Guthrey Centre

From Wikipedia, the free encyclopedia
Jump to navigation Jump to search

Guthrey Centre
Guthrey Centre, 2010.jpg
The Guthrey Centre in 2010
General information
TypeOffice building and shops
Architectural styleVenetian Renaissance
LocationChristchurch Central City
Address126 Cashel Street
Town or cityChristchurch
CountryNew Zealand
Coordinates43°32′00″S 172°38′07″E / 43.5333°S 172.6354°E / -43.5333; 172.6354
DemolishedAugust 2011
ClientJohn Anderson
Design and construction
ArchitectWilliam Armson
Designated5 September 1985
Reference no.3669
"Guthrey Centre". Register of Historic Places. Heritage New Zealand. Retrieved 6 August 2011.

The Guthrey Centre at 126 Cashel Street, Christchurch Central City, originally the offices of Andersons Foundry and later 'Andersons Ltd, was a Category I heritage building registered by the New Zealand Historic Places Trust. The building was demolished following severe damage from the February 2011 Christchurch earthquake.


Anderson's Foundry, which was behind the office building, in ca 1900. John Anderson and his foreman A. Kirk are in the photo

John Anderson (1820–1897) was one of the original "Pilgrims" of Christchurch, having arrived on Sir George Seymour in 1850. He was a blacksmith and in February 1852, he purchased section 877 for £12 in Cashel Street. This is the site where what would become the Guthrey Centre was to be built. He later purchased land on the north side of Cashel Street to build his family home, which he named Inveresk after his place of birth.[1]

The business expanded and by 1857, Anderson had added a foundry to his blacksmith shop. The production facilities were at the back of the site towards Lichfield Street. In 1866, with his new gained wealth, he could send his sons John and Andrew to Edinburgh for schooling at the highly regarded Merchiston Castle School. Both started their working career in Scotland, with John as a mechanical engineer in Glasgow, and Andrew as a civil engineer in Edinburgh. Upon their respective returns to New Zealand in 1873 and 1876, they worked in their father's business. In 1881, Anderson retired from the company, passing management on to John and Andrew.[1]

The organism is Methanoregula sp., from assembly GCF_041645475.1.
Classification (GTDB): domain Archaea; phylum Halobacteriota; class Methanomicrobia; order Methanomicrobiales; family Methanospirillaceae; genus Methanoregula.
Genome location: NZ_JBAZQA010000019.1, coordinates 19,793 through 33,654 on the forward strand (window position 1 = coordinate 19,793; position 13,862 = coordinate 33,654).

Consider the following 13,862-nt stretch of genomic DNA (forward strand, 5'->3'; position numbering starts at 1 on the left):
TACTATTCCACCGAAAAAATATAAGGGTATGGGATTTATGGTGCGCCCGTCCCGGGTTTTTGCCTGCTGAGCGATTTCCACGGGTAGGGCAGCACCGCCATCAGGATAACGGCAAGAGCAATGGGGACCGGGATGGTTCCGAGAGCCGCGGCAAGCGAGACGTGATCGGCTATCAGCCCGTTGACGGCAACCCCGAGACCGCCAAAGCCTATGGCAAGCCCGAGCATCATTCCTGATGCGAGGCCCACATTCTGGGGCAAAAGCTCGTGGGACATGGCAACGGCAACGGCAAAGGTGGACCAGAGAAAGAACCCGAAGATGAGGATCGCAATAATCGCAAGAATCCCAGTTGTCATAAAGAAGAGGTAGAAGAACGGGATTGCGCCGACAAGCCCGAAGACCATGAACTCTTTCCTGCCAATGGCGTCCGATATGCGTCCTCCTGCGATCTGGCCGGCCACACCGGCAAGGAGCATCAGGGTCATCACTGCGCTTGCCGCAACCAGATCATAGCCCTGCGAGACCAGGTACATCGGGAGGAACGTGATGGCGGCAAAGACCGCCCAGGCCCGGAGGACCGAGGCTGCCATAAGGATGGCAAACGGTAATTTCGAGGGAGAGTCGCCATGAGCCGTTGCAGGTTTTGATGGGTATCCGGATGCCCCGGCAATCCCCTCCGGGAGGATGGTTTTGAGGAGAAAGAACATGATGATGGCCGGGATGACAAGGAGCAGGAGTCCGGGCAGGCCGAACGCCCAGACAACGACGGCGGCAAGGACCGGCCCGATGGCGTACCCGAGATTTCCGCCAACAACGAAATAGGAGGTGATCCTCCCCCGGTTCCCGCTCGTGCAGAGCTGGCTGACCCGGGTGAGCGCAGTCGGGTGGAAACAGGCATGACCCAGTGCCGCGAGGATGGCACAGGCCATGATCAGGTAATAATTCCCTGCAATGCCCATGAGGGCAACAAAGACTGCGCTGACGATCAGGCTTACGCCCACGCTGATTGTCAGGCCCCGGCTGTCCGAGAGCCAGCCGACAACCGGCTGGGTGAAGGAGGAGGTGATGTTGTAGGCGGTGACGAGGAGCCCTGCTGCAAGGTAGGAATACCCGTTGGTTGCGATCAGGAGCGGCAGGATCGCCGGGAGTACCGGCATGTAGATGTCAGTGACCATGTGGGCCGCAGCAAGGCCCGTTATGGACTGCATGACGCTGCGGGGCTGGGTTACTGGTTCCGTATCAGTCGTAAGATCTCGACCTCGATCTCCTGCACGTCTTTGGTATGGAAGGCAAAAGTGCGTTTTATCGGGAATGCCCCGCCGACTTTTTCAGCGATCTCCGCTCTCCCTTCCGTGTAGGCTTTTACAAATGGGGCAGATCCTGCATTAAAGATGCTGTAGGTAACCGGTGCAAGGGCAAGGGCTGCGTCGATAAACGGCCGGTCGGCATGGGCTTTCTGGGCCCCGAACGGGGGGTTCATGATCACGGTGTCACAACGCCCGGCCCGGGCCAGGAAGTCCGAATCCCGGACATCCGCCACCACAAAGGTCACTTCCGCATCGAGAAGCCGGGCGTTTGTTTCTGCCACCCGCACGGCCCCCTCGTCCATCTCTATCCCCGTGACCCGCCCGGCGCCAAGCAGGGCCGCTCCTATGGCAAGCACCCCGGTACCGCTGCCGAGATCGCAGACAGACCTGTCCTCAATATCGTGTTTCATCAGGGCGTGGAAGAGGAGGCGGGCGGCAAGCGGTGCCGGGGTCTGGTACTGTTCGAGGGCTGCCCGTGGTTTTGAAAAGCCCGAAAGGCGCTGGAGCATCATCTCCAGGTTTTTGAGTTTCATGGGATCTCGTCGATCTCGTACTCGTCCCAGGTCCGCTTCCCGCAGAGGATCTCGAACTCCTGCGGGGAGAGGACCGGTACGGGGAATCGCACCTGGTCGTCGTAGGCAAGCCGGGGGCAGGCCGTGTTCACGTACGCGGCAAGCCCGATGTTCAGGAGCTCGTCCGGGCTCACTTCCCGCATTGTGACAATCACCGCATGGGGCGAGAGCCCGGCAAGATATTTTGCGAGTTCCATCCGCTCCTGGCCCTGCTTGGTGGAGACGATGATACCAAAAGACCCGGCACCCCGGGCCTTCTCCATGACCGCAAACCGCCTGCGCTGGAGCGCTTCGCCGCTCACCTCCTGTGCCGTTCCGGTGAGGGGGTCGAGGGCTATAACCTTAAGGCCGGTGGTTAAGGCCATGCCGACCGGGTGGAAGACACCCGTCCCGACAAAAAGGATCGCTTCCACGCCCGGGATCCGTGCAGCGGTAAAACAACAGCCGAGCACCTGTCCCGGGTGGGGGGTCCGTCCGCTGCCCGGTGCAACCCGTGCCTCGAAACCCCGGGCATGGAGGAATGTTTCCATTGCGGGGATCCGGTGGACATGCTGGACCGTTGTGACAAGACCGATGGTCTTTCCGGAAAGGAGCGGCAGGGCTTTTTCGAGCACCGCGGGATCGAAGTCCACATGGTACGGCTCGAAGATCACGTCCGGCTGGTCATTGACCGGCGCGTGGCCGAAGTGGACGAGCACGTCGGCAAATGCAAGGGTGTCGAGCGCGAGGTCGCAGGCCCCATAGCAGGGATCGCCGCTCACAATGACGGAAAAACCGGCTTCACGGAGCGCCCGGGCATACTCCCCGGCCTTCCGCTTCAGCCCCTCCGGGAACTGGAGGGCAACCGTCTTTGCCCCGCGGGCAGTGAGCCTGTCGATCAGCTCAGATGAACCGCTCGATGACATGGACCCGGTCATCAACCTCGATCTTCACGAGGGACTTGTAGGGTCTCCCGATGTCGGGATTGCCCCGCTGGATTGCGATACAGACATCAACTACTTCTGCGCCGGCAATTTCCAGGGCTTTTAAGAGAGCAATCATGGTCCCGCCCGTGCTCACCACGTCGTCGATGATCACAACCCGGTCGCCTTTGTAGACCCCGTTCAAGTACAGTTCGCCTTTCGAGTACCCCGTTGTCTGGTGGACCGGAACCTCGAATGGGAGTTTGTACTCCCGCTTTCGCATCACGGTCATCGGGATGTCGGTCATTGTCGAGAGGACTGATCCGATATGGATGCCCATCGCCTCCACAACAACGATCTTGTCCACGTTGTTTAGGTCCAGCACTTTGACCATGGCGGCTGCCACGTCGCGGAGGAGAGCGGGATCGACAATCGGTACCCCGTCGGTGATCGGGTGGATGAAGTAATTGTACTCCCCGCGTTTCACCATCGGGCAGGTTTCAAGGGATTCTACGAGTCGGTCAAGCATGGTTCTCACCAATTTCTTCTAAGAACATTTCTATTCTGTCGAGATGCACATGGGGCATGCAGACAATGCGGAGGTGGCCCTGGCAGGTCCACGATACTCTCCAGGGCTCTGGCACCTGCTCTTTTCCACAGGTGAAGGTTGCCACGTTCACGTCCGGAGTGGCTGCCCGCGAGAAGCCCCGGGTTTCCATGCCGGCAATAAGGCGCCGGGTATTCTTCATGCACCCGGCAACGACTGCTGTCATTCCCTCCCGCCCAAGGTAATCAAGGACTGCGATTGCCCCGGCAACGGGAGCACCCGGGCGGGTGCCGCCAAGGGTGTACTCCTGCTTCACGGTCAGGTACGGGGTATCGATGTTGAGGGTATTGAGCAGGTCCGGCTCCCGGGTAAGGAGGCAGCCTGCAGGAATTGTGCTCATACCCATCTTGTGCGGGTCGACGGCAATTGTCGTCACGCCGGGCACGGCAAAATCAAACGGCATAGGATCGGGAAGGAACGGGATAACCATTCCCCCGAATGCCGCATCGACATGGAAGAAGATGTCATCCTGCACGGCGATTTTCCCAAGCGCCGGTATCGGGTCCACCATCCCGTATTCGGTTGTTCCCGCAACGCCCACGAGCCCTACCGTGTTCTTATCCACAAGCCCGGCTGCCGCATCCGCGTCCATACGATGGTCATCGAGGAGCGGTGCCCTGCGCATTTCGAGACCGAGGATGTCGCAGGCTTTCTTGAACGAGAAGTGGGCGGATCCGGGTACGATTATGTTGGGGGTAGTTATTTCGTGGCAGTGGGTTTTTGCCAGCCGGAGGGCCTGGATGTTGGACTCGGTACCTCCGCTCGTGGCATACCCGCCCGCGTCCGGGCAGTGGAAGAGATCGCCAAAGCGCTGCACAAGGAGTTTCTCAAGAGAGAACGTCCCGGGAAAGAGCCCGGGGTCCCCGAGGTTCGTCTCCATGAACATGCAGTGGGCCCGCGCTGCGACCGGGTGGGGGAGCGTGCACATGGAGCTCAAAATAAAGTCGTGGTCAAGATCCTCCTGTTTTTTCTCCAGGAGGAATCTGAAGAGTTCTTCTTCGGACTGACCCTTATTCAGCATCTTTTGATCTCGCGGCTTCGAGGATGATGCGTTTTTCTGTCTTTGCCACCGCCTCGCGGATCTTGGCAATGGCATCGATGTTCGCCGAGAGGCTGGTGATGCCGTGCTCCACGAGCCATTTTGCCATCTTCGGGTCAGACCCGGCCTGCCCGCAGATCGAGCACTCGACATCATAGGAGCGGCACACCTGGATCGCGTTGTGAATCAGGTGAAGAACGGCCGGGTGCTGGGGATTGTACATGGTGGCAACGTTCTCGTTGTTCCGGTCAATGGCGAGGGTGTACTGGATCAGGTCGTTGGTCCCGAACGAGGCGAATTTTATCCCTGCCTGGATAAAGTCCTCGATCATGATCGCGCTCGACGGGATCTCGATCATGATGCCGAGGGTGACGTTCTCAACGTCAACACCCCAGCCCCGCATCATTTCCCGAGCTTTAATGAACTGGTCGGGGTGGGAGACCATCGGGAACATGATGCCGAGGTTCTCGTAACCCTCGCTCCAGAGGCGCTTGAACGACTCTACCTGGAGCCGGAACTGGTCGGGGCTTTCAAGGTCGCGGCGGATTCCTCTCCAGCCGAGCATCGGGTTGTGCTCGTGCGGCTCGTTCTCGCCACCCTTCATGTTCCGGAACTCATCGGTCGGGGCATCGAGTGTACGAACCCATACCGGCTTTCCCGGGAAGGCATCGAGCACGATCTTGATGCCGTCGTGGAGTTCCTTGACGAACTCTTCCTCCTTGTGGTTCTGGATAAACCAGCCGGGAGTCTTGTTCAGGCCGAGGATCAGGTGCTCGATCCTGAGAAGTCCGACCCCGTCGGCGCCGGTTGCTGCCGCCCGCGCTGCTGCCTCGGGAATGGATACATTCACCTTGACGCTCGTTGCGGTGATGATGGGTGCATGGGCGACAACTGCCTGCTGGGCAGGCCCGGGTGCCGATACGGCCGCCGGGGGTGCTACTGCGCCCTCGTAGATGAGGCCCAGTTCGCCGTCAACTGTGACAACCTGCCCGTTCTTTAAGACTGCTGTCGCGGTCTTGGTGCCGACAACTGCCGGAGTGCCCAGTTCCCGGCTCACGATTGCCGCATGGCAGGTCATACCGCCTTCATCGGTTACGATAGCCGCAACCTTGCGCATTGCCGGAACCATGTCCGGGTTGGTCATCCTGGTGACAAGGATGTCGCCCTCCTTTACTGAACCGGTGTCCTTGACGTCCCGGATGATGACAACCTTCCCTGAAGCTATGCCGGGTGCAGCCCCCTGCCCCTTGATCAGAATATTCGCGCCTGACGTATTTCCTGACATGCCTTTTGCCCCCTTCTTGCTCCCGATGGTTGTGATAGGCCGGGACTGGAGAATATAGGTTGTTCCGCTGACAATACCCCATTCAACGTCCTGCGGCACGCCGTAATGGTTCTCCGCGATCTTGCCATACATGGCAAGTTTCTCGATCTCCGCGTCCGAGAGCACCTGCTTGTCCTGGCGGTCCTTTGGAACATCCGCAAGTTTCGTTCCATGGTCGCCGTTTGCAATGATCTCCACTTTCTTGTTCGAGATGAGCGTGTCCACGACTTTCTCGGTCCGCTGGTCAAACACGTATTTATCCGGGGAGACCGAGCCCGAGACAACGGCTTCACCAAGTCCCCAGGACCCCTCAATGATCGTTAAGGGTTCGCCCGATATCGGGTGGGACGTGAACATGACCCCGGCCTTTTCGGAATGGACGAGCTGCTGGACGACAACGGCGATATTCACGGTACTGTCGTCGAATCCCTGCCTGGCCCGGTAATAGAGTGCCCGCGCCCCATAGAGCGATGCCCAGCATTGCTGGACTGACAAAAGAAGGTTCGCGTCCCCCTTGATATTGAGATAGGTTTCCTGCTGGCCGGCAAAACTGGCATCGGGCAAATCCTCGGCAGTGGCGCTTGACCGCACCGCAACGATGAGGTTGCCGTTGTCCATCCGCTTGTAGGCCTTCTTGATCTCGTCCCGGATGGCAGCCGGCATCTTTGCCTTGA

From small beginnings, the business had grown to cover all sorts of engineering. Machinery was produced that would process the region's products. The company expanded after Anderson's retirement and became a major player in the production of railway hardware, road and rail bridges. A Lyttelton works was opened in 1887 to build and maintain vessels. The firm built gold dredges and the steel lighthouse for Farewell Spit (1895–1896).[1][2]

The Anderson's office building was constructed around 1881. It was to hold the offices for the production facilities, and offered shops facing Cashel Street.[3]

The building was demolished following severe damage from the February 2011 Christchurch earthquake. The Canterbury Earthquake Heritage Building Trust Board had tried to save the building and offered a grant to the owner, Peter Guthrey, son of former mayor Ron Guthrey. However, the "costs had not stacked up", said Guthrey.[4]


The building was designed by William Armson (1832/3 – 1883). From 1870 until his death, he was the dominant commercial architect in Christchurch. Andersons Foundry was a fine example of Venetian Renaissance architecture. The building was significant due to the fine façade and because few of Armson's buildings had survived until today.[3]

Heritage listing and awards[edit]

The Guthrey Centre was listed as a Category I heritage building by the New Zealand Historic Places Trust on 5 September 1985.[3] It received an award from the New Zealand Institute of Architecture four years later.[4]


  1. ^ a b c Lowe, Peter. "Anderson, John - Biography". Dictionary of New Zealand Biography. Ministry for Culture and Heritage. Retrieved 6 August 2011.
  2. ^ Greenaway, Richard L. N. (June 2007). Addington Cemetery Tour (PDF). Christchurch City Libraries. p. 30. Retrieved 6 August 2011.
  3. ^ a b c "Guthrey Centre". Register of Historic Places. Heritage New Zealand. Retrieved 6 August 2011.
  4. ^ a b Heather, Ben (2 August 2011). "Heritage losing battle to bulldozers". The Press. Retrieved 6 August 2011.